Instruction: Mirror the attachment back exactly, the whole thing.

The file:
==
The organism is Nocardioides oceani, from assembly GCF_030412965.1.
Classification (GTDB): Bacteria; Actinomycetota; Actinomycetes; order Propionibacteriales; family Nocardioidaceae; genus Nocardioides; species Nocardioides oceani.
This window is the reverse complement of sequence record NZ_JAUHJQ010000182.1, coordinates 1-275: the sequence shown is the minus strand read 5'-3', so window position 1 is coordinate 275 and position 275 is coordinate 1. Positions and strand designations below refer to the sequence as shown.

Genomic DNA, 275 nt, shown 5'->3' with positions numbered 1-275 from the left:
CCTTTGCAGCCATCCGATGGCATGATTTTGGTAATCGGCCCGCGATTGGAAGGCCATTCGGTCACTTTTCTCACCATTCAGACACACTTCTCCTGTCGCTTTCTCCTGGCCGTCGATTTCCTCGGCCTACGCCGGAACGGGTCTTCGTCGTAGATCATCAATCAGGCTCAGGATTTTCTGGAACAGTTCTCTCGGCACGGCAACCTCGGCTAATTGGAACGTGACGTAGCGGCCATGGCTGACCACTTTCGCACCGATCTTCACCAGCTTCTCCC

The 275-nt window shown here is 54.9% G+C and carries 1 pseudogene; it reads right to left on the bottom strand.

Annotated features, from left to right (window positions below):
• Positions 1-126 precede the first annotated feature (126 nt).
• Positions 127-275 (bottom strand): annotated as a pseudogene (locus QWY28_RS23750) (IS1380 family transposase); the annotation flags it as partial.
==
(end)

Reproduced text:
The organism is Nocardioides oceani, from assembly GCF_030412965.1.
Classification (GTDB): Bacteria; Actinomycetota; Actinomycetes; order Propionibacteriales; family Nocardioidaceae; genus Nocardioides; species Nocardioides oceani.
This window is the reverse complement of sequence record NZ_JAUHJQ010000182.1, coordinates 1-275: the sequence shown is the minus strand read 5'-3', so window position 1 is coordinate 275 and position 275 is coordinate 1. Positions and strand designations below refer to the sequence as shown.

Genomic DNA, 275 nt, shown 5'->3' with positions numbered 1-275 from the left:
CCTTTGCAGCCATCCGATGGCATGATTTTGGTAATCGGCCCGCGATTGGAAGGCCATTCGGTCACTTTTCTCACCATTCAGACACACTTCTCCTGTCGCTTTCTCCTGGCCGTCGATTTCCTCGGCCTACGCCGGAACGGGTCTTCGTCGTAGATCATCAATCAGGCTCAGGATTTTCTGGAACAGTTCTCTCGGCACGGCAACCTCGGCTAATTGGAACGTGACGTAGCGGCCATGGCTGACCACTTTCGCACCGATCTTCACCAGCTTCTCCC

The 275-nt window shown here is 54.9% G+C and carries 1 pseudogene; it reads right to left on the bottom strand.

Annotated features, from left to right (window positions below):
• Positions 1-126 precede the first annotated feature (126 nt).
• Positions 127-275 (bottom strand): annotated as a pseudogene (locus QWY28_RS23750) (IS1380 family transposase); the annotation flags it as partial.